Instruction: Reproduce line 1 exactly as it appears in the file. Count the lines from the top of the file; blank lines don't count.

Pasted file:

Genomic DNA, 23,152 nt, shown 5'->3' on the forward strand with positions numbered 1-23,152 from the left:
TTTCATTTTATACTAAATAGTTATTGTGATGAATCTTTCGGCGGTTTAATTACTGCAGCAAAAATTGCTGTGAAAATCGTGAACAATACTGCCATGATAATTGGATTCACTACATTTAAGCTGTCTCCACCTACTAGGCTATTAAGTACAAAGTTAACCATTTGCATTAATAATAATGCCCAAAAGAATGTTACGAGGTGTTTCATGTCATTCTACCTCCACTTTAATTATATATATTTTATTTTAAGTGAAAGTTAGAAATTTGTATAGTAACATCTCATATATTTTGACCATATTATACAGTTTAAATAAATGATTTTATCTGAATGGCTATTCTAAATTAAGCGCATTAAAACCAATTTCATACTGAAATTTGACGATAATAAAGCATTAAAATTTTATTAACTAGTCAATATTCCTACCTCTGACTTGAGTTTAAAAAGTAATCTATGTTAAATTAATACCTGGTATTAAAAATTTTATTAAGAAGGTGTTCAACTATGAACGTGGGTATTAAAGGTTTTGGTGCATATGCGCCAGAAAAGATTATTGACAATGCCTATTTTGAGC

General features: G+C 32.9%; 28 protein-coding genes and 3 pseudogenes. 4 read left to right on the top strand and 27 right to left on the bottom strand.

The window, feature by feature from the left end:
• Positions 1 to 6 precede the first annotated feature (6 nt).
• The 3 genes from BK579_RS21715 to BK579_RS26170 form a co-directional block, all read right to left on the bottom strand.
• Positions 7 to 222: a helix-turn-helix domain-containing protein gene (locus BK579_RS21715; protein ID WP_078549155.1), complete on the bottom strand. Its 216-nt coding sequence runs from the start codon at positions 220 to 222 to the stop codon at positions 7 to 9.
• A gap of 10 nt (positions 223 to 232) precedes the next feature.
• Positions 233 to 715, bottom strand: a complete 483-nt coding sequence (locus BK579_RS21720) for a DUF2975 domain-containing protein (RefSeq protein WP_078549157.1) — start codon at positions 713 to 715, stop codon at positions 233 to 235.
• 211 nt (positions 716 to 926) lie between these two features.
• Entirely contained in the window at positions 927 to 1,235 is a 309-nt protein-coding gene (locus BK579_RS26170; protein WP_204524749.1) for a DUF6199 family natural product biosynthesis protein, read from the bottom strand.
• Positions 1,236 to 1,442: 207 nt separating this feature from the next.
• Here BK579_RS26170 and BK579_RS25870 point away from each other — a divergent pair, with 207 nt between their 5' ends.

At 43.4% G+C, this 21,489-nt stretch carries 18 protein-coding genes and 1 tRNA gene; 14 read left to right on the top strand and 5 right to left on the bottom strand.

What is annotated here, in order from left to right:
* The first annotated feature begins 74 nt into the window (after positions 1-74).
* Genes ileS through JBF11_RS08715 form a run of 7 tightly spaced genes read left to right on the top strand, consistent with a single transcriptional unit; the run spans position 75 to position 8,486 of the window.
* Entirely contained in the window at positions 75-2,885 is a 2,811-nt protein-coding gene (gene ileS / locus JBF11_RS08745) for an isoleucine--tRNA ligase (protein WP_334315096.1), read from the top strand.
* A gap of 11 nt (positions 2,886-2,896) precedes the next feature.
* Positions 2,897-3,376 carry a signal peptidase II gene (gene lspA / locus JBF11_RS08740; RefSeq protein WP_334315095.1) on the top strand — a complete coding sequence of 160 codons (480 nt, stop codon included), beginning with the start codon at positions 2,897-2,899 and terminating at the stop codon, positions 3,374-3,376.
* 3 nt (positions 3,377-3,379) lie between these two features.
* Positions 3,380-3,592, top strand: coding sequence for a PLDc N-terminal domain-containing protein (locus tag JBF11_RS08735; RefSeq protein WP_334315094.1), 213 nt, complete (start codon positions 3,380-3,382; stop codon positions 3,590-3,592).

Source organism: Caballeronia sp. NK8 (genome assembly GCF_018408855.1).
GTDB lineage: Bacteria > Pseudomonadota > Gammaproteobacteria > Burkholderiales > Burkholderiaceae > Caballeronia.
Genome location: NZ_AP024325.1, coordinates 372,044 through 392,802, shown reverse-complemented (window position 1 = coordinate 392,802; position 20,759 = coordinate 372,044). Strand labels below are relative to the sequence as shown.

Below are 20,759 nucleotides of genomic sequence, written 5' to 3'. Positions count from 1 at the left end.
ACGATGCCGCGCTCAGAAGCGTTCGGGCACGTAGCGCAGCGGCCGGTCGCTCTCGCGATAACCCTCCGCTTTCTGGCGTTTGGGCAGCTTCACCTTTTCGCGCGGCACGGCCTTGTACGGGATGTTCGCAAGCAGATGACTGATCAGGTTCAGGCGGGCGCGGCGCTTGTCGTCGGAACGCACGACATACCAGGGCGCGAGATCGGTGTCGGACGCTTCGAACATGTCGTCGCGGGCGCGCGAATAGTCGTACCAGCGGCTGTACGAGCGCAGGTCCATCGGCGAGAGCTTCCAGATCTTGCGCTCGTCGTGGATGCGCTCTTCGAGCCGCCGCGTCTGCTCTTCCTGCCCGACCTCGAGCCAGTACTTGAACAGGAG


Genomic DNA, 23,152 nt, shown 5'->3' on the forward strand with positions numbered 1-23,152 from the left: